But itís strange, you know, how dull it all became after a few days. We welcomed a break like trying to identify an odd ornament - a diamond-studded chastity belt, for example.

It was Green's radio station that led a young Eric P. Newman to a fateful encounter with the Colonel. As an engineering student at the Massachusetts Institute of Technology, Eric was invited to visit and work at the station. Remember, this was when radio was in its infancy, and the new medium was the Internet of its day. I asked the 97-year-old numismatist about it. -Editor

Eric Newman writes:
I was delighted with the article about Colonel E. H. R. Green. His radio station was at Round Hill Estate in South Dartmouth, MA. Most of the illustrations in the article come from a book written a couple of years ago and the author who wrote it sent me a copy.

It is Colonel Edward Howland Robinson Green and the World He Created at Round Hill by Barbara Bedell. It was published in 2003. It is a tribute to Col. Green's scientific research enthusiasm, his business acumen, his intellectual curiosity, his generosity, his friendships, problems with his mother and his inability to spend "the income on his income".

It was a revelation to me. It indicates that The Round Hill Estate, South Dartmouth, Massachusetts is now divided mostly into residential units. Unfortunately, nothing is said about his collections until after he died. I was so lucky to be able to acquire part of his numismatic holdings.

I would also like to know how to get the detailed report of the specific Byrd Antarctic Expedition during which the appendicitis operation was performed. Have you suggestion?

I remember Eric telling me the story of his work at the radio station, where Green's desire to save lives played out in dramatic fashion during the 1933-35 Expedition. There is an account of the story in the book Million Dollar Nickels (p125) by Paul Montgomery, Mark Borckardt and Ray Knight.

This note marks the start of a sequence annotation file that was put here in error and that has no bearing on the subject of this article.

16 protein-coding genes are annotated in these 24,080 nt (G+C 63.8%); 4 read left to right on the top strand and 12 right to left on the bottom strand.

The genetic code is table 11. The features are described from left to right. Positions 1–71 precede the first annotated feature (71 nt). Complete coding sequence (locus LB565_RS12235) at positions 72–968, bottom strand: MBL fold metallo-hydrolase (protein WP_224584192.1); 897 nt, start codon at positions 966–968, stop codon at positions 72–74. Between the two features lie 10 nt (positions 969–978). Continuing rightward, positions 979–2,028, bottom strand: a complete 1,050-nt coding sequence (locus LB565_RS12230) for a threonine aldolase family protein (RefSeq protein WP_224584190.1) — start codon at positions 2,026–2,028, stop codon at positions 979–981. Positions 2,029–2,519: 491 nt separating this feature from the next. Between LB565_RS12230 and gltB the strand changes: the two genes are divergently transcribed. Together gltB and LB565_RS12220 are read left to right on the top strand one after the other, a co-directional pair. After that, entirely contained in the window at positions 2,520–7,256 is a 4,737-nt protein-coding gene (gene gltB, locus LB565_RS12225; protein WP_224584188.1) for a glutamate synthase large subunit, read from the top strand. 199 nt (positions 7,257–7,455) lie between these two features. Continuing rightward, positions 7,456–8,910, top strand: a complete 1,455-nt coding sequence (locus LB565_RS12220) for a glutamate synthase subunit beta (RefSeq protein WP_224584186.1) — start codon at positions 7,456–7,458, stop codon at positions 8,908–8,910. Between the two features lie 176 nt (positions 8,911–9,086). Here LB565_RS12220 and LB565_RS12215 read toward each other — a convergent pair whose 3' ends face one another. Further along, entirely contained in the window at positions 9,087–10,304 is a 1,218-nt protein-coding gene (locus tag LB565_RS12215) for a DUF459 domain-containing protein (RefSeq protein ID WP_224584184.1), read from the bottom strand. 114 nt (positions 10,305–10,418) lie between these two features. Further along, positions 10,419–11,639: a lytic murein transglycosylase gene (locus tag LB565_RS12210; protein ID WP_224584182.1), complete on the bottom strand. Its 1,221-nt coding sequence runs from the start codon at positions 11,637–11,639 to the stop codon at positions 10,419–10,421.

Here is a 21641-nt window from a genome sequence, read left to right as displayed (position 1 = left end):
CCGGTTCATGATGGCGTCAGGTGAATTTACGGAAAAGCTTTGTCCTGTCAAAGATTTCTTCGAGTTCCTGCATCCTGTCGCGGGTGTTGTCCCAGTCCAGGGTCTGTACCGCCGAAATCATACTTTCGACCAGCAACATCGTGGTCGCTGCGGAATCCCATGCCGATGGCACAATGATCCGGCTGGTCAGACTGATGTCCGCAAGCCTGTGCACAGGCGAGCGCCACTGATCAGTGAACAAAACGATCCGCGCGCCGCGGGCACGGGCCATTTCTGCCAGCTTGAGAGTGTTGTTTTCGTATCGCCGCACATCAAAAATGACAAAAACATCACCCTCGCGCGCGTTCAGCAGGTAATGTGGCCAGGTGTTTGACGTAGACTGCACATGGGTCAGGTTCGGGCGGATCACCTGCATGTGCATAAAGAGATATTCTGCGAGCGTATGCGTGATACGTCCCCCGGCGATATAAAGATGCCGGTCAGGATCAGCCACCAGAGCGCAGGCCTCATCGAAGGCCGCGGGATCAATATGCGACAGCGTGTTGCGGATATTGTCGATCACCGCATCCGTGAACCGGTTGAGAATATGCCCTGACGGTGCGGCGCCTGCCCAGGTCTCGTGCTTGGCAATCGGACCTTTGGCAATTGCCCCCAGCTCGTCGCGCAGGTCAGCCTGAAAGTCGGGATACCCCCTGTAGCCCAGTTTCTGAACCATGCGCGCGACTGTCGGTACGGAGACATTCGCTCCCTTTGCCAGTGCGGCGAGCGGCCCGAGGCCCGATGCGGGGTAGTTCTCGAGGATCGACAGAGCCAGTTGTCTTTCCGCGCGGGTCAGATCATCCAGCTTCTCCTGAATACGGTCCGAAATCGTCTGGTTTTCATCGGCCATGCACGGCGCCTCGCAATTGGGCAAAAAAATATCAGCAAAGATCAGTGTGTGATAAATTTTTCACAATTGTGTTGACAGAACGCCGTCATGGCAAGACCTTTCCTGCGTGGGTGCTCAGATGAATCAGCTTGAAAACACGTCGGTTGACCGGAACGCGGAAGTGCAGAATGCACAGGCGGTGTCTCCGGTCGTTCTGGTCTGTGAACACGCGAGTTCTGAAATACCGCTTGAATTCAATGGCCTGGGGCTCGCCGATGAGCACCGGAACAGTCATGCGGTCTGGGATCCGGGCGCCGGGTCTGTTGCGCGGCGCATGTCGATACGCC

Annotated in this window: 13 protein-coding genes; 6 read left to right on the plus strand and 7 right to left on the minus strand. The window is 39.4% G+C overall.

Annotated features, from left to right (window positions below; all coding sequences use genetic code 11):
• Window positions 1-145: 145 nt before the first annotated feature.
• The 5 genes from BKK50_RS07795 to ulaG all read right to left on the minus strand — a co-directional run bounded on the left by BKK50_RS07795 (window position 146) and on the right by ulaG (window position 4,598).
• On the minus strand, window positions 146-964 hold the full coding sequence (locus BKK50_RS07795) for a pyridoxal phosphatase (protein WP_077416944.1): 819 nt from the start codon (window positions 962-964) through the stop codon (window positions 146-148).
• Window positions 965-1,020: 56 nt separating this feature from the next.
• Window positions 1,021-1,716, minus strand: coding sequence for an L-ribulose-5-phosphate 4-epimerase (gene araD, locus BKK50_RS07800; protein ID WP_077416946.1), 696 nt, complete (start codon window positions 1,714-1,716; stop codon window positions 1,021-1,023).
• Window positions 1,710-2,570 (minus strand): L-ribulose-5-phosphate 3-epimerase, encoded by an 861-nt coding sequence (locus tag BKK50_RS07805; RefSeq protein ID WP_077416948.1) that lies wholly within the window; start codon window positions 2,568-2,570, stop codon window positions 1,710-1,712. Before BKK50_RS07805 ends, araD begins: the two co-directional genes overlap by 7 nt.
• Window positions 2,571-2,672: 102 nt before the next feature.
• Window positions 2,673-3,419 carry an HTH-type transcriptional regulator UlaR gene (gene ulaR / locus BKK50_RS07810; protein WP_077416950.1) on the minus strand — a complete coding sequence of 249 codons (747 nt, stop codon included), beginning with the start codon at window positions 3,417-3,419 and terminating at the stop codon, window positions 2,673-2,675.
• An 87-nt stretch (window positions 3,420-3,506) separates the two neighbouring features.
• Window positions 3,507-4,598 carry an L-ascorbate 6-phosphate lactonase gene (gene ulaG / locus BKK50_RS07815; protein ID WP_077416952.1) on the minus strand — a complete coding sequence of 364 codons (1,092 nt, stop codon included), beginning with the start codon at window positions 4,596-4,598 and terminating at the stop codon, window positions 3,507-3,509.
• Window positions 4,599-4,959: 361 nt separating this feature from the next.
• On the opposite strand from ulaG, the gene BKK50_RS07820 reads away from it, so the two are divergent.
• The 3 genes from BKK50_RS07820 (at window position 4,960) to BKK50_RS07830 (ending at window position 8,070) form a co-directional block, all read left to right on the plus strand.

A member of Byrd's party came down with appendicitis. Eric and his fellow students manned the radio, sought out advice from doctors worldwide and relayed instructions that enabled a life-saving operation at 40 below zero.

A web search found a mention of the appendicitis operation on p110 of the book Footsteps on the Ice By Stuart D. L. Paine, M. L. Paine, published by University of Missouri Press, 2007. There are several mentions of the expedition radio operations in the book.

Now back to numismatics - after Green's death, young Eric managed to succeed where coin dealers across had failed miserably - he was able to purchase numismatic items from Green's estate. By partnering with dealer B.G. Johnson who fronted the money, Eric purchased a great deal of the collection including ALL FIVE of the legendary 1913 Liberty Head Nickels. -Editor


DAVID F. FANNING NUMISMATIC LITERATURE buys and sells significant material from all times and places. To download our latest fixed price list or get information on upcoming auctions, check out our Web site at

Wayne Homren, Editor